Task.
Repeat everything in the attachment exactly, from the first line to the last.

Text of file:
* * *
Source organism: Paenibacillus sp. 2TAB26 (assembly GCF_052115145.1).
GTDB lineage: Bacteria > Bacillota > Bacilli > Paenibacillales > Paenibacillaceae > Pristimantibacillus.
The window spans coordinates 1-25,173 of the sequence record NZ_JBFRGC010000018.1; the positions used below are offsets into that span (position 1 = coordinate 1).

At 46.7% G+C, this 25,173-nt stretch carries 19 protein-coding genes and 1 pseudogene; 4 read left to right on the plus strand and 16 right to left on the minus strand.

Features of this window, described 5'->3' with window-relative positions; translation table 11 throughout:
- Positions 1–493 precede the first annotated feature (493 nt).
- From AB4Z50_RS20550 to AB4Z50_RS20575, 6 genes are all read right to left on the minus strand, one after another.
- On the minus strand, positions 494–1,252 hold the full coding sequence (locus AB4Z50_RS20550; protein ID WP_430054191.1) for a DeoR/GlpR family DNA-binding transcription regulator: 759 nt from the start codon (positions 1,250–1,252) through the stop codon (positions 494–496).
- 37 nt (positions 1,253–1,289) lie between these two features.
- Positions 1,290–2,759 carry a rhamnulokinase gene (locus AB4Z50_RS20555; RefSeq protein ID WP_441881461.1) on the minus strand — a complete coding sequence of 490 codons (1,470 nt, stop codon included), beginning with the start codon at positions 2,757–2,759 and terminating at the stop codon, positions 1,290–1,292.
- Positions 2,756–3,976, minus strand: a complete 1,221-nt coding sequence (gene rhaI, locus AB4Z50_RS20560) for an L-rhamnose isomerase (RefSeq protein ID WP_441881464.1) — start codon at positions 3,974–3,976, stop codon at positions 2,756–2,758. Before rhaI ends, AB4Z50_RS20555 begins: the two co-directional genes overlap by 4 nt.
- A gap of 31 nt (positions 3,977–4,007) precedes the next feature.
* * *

Source organism: Paenibacillus sp. 2TAB26 (assembly GCF_052115145.1).
GTDB lineage: Bacteria > Bacillota > Bacilli > Paenibacillales > Paenibacillaceae > Pristimantibacillus.
The window spans coordinates 1-25,173 of the sequence record NZ_JBFRGC010000018.1; the positions used below are offsets into that span (position 1 = coordinate 1).

At 46.7% G+C, this 25,173-nt stretch carries 19 protein-coding genes and 1 pseudogene; 4 read left to right on the plus strand and 16 right to left on the minus strand.

Features of this window, described 5'->3' with window-relative positions; translation table 11 throughout:
- Positions 1–493 precede the first annotated feature (493 nt).
- From AB4Z50_RS20550 to AB4Z50_RS20575, 6 genes are all read right to left on the minus strand, one after another.
- On the minus strand, positions 494–1,252 hold the full coding sequence (locus AB4Z50_RS20550; protein ID WP_430054191.1) for a DeoR/GlpR family DNA-binding transcription regulator: 759 nt from the start codon (positions 1,250–1,252) through the stop codon (positions 494–496).
- 37 nt (positions 1,253–1,289) lie between these two features.
- Positions 1,290–2,759 carry a rhamnulokinase gene (locus AB4Z50_RS20555; RefSeq protein ID WP_441881461.1) on the minus strand — a complete coding sequence of 490 codons (1,470 nt, stop codon included), beginning with the start codon at positions 2,757–2,759 and terminating at the stop codon, positions 1,290–1,292.
- Positions 2,756–3,976, minus strand: a complete 1,221-nt coding sequence (gene rhaI, locus AB4Z50_RS20560) for an L-rhamnose isomerase (RefSeq protein ID WP_441881464.1) — start codon at positions 3,974–3,976, stop codon at positions 2,756–2,758. Before rhaI ends, AB4Z50_RS20555 begins: the two co-directional genes overlap by 4 nt.
- A gap of 31 nt (positions 3,977–4,007) precedes the next feature.